Check out my Mains, Sides and Dessert Categories for ideas. You’ll find lots to choose from – here’s a sampling, modify for Passover ( i.e. omit use of certain seeds, like mustard) where you need to:
- Chicken Soup with Matzoh Balls
- Blood Orange and Fennel Salad
- Roasted Salmon with Quinoa and Butternut Squash
- Middle Eastern Chicken
- Dressed-Up Asparagus
- Crispy Potato Pancake Bites
- Roasted Brussels Sprouts with Lemon and Walnuts
- Coffee-Almond Cookies
- Italian Pistachio Cookies
- Chocolate Matzoh Farfel Clusters (LOVE these!)
For More bb Goes Pesach Ideas, head on over to Matzoh Love
adapted from Judy Zeidler recipe
2 1/2 c. matzoh farfel
1 c. raw whole almonds, cut in half around the middle
1/2 c. unsweetened coconut
3 T. honey
3 T. canola or safflower oil
1/4 t. sea salt
1/2 t. cinnamon
bb notes- try with different dried fruit or nuts. Swap out honey for maple syrup.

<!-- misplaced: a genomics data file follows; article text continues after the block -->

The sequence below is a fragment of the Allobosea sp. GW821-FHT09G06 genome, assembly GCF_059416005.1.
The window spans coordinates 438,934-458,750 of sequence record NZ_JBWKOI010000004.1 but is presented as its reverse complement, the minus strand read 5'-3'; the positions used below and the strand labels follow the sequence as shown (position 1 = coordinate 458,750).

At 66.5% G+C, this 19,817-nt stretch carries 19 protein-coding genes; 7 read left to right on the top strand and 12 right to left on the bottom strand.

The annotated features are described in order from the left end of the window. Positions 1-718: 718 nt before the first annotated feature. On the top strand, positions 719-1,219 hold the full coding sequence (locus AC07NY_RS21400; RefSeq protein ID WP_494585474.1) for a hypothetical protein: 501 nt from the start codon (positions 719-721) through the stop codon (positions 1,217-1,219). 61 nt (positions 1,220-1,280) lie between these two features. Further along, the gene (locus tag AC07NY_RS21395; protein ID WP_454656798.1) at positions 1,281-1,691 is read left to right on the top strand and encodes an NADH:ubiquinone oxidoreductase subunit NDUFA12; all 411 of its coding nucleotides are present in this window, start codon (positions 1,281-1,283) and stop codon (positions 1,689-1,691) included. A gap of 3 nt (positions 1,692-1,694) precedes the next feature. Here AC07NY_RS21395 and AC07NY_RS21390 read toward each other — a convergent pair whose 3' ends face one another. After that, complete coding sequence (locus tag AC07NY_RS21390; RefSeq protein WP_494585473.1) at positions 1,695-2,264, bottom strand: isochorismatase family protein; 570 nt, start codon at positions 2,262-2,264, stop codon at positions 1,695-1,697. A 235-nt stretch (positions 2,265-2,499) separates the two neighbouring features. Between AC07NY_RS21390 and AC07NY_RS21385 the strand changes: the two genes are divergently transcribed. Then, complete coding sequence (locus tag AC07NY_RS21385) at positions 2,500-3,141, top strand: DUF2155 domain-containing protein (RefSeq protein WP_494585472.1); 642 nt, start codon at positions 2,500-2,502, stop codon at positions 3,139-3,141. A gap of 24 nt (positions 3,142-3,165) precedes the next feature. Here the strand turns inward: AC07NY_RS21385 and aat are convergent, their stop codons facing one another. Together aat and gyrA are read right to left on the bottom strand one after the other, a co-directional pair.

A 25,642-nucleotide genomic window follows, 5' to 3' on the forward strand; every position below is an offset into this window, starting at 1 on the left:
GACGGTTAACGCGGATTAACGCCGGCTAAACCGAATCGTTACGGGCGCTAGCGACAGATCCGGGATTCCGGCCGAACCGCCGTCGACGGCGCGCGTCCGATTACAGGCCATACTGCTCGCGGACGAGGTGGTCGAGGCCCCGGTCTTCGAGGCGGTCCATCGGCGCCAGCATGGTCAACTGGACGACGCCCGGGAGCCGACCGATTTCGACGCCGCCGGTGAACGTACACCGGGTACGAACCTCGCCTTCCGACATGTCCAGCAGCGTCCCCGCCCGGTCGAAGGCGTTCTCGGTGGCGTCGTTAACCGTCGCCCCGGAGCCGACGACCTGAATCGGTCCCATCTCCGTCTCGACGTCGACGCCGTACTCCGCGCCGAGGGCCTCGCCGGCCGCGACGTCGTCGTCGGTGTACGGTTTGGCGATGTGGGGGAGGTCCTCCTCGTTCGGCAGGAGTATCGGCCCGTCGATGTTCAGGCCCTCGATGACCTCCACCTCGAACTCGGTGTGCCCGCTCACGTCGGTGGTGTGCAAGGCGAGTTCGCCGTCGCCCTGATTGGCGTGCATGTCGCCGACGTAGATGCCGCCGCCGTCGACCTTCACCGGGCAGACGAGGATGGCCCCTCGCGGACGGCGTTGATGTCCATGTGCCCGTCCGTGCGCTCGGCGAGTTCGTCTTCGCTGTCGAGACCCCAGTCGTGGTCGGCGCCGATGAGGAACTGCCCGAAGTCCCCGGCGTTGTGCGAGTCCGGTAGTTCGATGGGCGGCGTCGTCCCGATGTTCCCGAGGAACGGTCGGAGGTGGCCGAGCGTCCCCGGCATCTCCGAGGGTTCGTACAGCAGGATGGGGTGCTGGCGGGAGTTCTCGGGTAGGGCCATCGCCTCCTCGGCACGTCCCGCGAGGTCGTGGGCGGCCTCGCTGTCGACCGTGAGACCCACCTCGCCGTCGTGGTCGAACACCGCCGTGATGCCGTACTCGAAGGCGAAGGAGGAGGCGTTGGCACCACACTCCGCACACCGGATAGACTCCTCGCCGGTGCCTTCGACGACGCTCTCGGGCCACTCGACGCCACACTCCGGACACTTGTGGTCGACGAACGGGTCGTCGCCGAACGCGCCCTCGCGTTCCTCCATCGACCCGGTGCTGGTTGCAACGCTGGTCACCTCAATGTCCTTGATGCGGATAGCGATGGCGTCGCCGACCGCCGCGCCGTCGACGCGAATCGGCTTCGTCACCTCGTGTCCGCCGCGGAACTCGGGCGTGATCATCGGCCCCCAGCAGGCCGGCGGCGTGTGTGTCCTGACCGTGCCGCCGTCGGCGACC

Preheat oven to 300º.
Spread matzoh farfel, almonds and coconut on a foil-lined roasting pan and bake for 5 minutes.
Move into a mound on the pan and pour over the oil and honey. Sprinkle on the salt and cinnamon. Toss to completely coat the mixture. Hands work very well. Or you can always use a spoon or two.
Bake for 10 minutes and stir the granola.
Pop back in the oven for another 7-10 minutes, until the granola turns golden and is fragrant.
Remove from oven and sprinkle dried fruit over the granola while it’s still warm.
When it cools, transfer to glass jars or plastic containers. Keeps at room temperature for about 2 weeks.
Enjoy the granola with yogurt and fruit, or with milk or just by itself as a great snack!
N. and me celebrating 8 years of marriage with a glorious pizza from Gjelina in Venice. (Not Passover yet!)
or Part Two of what I served at the Food Bloggers LA Brunch.